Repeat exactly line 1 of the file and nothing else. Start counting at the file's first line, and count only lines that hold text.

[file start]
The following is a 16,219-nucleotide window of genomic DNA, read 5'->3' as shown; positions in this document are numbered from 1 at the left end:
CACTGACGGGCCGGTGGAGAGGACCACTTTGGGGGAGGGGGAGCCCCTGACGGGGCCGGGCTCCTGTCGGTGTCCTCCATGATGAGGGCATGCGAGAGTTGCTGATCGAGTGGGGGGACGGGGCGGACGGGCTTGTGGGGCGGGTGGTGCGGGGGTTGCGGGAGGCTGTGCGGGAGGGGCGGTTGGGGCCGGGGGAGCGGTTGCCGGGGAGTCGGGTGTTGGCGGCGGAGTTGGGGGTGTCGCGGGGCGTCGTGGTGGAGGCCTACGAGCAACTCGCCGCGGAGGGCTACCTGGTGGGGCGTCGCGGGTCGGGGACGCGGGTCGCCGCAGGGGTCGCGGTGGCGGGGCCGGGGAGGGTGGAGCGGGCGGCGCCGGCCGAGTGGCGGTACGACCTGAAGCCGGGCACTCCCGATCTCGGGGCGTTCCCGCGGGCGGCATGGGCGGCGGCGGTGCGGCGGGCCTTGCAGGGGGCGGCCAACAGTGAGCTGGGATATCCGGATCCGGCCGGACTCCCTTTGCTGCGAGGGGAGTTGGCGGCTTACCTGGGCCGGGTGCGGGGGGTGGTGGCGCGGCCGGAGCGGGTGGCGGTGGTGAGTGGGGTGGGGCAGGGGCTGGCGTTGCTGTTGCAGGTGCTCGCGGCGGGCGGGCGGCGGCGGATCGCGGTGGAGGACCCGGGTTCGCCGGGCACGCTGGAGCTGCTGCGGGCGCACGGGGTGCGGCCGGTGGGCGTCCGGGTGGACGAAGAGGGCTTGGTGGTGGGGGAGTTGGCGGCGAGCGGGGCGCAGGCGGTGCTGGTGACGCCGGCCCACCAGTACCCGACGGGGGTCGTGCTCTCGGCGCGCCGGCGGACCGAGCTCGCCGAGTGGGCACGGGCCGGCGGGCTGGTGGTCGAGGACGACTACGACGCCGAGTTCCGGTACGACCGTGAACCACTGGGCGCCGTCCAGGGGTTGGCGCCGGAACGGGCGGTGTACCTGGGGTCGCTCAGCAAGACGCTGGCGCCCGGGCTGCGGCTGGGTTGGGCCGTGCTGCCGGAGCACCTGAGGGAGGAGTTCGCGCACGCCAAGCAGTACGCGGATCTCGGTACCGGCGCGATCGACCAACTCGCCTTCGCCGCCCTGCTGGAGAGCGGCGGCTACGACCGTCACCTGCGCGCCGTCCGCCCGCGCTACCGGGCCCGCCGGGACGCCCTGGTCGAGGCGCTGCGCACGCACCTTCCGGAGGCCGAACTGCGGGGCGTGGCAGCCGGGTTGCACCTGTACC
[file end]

The following is a 16,219-nucleotide window of genomic DNA, read 5'->3' as shown; positions in this document are numbered from 1 at the left end: